On the morning of July 4, Elijah Dunn-Feiner spreads out a map of New Hampshire, in particular the White Mountains. The map is well creased from use and covers most the table. Elijah, age 12, leans over and looks closely at the map pointing to a series of markings — red lines and purple dots — that he has made to denote the peaks he has already climbed.

“It looks kind of like an ant farm,” he says, and he is right. The squiggles are everywhere, winding about throughout the state. In all there are 48 peaks in New Hampshire that are over 4,000 feet high. Elijah has climbed 44 of them, and on Wednesday and Thursday of this week he and his parents, Jim Feiner and Deb Dunn, will conquer the last four and become part of the Appalachian Mountain Club Four Thousand Footer Club, an elite group formed in 1957 to introduce hikers to the White Mountains.

First White Mountain summit at age 6. — Debb Dunn

Elijah began hiking with his parents at age two. The family lives in Chilmark and, yes, he has traipsed all over the Vineyard trails.

“Waskosim’s Rock too many times to go back again,” Elijah says with a smile that reveals his braces.

Elijah just finished seventh grade at the Martha’s Vineyard Public Charter School. He plays Little League, basketball, likes to ski, skimboard and build things. And in his spare time he climbs a lot of very tall mountains. His first White Mountain climb occurred when he was six years old, the fabled Mt. Washington, which at 6,288 feet is one of the toughest climbs of the 48 peaks.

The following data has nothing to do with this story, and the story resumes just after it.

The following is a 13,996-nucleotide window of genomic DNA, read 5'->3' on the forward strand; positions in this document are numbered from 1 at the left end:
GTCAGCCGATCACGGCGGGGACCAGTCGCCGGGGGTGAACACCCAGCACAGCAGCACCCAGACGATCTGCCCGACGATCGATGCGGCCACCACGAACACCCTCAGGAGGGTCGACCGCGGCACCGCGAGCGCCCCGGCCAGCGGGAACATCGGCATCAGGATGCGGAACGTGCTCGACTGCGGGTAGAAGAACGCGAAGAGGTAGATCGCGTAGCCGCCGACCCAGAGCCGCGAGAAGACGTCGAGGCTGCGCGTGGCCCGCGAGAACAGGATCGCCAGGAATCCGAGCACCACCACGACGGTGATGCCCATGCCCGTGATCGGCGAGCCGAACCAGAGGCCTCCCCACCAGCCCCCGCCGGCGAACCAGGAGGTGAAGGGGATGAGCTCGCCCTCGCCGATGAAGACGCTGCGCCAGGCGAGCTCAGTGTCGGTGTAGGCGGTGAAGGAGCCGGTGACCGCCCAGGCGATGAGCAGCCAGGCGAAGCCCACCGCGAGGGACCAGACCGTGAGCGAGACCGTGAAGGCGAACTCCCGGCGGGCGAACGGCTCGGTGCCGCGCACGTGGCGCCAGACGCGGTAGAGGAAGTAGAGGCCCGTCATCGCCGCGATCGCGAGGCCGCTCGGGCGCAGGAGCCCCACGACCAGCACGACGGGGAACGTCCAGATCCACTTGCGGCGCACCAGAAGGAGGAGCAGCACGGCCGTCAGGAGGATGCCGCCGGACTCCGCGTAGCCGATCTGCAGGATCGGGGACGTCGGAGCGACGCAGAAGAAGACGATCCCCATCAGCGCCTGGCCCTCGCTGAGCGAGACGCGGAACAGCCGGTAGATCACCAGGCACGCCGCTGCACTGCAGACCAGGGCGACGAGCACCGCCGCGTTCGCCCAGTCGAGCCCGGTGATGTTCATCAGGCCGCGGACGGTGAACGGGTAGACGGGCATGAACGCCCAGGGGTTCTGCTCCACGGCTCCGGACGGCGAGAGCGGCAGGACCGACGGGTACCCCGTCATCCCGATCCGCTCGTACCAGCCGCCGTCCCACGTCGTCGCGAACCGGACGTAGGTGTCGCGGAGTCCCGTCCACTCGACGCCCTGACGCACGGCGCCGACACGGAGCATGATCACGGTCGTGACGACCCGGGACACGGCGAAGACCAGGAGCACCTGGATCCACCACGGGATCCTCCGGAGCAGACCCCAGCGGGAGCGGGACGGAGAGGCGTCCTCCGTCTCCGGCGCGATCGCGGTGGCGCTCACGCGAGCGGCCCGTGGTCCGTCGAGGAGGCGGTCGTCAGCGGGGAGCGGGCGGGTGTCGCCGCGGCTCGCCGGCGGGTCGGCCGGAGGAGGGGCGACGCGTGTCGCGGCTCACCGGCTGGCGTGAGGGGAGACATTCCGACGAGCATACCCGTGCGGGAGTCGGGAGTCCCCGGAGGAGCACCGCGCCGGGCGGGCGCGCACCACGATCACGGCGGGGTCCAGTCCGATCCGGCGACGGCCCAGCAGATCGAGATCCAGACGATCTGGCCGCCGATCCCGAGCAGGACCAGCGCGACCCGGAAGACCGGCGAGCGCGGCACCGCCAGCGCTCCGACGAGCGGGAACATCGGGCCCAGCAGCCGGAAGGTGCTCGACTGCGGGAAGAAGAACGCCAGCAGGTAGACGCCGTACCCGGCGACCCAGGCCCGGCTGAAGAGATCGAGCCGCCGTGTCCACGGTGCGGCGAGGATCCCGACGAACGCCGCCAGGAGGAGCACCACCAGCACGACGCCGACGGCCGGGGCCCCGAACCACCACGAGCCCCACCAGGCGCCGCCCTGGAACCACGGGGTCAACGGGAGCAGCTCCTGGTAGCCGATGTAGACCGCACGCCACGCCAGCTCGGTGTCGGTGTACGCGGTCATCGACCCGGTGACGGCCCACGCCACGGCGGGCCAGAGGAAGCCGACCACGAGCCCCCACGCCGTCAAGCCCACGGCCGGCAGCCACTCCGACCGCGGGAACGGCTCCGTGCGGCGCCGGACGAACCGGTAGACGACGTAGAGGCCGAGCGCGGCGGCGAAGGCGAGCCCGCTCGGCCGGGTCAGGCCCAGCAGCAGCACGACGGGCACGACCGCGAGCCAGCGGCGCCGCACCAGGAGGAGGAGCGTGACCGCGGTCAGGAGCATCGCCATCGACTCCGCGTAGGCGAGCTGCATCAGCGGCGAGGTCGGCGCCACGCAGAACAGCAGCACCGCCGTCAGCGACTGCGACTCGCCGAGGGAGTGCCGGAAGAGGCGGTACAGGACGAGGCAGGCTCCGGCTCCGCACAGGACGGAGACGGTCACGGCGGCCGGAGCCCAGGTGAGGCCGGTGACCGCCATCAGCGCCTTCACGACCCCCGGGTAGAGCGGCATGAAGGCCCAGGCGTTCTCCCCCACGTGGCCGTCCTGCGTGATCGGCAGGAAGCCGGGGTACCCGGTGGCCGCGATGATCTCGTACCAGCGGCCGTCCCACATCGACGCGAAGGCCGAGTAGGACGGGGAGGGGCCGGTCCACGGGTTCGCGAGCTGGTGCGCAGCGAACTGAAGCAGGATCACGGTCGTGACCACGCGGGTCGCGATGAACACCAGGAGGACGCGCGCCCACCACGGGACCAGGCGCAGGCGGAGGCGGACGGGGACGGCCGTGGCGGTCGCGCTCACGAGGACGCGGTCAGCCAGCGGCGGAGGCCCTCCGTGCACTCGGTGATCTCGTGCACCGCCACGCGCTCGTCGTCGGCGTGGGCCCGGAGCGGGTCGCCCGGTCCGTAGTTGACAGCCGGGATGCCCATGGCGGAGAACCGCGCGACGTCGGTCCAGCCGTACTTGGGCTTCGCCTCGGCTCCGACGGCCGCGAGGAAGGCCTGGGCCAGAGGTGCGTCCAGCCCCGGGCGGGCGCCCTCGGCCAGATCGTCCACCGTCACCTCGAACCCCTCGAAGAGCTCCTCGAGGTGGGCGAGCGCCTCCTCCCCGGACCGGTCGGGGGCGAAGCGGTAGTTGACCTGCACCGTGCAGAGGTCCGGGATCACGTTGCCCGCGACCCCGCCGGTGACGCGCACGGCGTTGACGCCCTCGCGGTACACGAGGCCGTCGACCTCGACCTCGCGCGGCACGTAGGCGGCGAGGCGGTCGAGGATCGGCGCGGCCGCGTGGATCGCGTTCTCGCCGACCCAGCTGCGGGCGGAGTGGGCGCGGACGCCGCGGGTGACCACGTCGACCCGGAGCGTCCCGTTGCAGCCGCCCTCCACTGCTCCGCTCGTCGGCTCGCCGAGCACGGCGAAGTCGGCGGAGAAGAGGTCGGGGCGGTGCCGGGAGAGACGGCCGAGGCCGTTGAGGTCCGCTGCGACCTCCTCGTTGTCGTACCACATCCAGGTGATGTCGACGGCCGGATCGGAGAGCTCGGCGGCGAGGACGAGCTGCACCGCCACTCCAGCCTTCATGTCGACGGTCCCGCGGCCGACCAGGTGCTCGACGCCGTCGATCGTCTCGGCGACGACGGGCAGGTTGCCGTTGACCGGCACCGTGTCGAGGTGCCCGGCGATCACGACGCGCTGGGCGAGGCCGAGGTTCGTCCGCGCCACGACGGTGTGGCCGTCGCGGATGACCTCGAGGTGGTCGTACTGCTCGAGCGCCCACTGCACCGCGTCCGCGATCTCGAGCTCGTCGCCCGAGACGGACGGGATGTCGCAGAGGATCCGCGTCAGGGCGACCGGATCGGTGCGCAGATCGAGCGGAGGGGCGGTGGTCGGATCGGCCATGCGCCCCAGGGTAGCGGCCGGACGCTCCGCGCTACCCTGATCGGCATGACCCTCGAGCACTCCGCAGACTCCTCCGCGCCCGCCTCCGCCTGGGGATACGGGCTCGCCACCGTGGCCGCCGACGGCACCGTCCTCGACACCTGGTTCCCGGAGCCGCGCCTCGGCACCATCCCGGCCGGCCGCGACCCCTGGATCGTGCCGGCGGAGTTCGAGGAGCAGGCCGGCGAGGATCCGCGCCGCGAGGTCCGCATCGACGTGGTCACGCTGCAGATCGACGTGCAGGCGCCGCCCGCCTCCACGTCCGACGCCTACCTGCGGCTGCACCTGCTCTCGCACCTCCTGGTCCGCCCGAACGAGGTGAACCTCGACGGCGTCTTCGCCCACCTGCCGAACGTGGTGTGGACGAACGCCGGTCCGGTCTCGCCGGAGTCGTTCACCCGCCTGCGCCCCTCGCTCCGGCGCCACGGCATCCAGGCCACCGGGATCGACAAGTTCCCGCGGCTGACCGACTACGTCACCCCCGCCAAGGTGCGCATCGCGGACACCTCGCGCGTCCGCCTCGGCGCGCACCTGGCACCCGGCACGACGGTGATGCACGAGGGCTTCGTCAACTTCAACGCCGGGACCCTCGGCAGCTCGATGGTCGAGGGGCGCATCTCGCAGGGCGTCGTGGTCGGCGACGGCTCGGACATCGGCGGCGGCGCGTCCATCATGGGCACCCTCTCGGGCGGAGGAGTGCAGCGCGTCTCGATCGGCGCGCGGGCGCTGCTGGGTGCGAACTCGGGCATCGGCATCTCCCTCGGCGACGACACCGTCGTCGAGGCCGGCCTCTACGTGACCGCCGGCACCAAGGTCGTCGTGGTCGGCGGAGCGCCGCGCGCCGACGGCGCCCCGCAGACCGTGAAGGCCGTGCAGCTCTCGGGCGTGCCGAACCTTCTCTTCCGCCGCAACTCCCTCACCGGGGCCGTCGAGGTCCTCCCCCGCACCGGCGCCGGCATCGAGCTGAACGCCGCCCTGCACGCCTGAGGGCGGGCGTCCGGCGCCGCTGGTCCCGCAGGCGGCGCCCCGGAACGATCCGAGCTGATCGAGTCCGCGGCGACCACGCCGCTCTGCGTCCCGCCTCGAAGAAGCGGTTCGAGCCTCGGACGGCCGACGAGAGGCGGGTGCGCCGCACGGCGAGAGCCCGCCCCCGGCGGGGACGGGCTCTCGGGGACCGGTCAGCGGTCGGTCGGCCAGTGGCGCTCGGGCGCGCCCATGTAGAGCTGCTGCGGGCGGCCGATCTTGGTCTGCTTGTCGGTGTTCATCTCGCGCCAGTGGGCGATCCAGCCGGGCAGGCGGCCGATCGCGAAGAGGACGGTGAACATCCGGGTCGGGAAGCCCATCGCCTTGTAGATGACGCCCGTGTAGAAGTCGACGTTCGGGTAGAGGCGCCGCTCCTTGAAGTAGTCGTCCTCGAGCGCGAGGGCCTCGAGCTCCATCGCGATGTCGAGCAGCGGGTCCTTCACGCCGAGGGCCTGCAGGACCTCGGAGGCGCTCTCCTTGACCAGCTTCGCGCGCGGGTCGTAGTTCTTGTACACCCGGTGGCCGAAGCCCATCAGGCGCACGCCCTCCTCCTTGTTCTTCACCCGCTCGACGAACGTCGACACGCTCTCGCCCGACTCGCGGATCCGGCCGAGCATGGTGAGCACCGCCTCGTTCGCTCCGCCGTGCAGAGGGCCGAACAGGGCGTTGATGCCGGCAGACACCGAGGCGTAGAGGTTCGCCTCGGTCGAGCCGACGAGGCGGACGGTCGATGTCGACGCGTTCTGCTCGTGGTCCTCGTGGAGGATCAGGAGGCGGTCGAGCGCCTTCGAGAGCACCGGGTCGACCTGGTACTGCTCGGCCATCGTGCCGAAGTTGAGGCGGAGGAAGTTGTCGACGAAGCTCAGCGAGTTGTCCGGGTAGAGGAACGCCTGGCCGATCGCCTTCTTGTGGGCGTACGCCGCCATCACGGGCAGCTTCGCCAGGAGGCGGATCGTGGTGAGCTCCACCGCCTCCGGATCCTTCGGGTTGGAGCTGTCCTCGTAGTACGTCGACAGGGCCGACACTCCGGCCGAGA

“It's actually a training ground for the Mt. Everest summit,” Deb says.

Elijah still remembers that hike. “It was really dark and cold,” he says. The family didn’t finish until 9:30 at night.

Seasoned climber on Mt. Isolation. — Deb Dunn

Each year the family climbed a few more peaks, but began the quest in earnest when Elijah decided he didn’t want to do a Bar Mitzvah. He had been through five years of Hebrew School but the traditional rite of passage for his religion didn’t appeal to him. His parents said okay, but that he’d have to come up with another ritual to mark this moment in his life. On July 25 he will turn 13.

As Elijah reflected back on his choice to embrace the spirit of nature to mark his coming of age he did admit that the best part of hiking is “being done with the hike.” Later he added that the views are “awesome.”

Some hikes are day hikes while others have required sleeping in huts along the way or on the floor of three-sided shelters. The journey to Isolation Peak was about 15 miles long with thigh high snowdrifts, and Owl’s Head required six waist-deep river crossings. Moriah was his favorite. “It was just a few miles from the hut,” Elijah said. “With an awesome view.”

The family has created a bar chart of their progress, with the highest bar occurring last year when they summited 20 peaks. After completing all 48 and being certified by the Appalachian Mountain Club they will attend a ceremony next April and each receive a scroll and a patch.

From the summit you can see your future. — Deb Dunn

Elijah said that to pass the time on the long hikes he invented several board games, a virtual reality game and came up with a math formula he shared with his teachers. He has also seen a lot of animals “but no moose or bear.” There was also “no shortage of rolled ankles but never to the point of having to turn around.”

On Thursday the last hike will be to North Twin, which at 4,761 feet and a few river crossings is considered a moderate climb. And after that? What does a young man do after climbing 48 peaks? Well, he heads to circus camp of course.

“To do all sorts of circusy stuff," Elijah says. "Juggling, aerials, silks, clowning.” 

And any advice for would be hikers?

"The better the attitude the better the hike."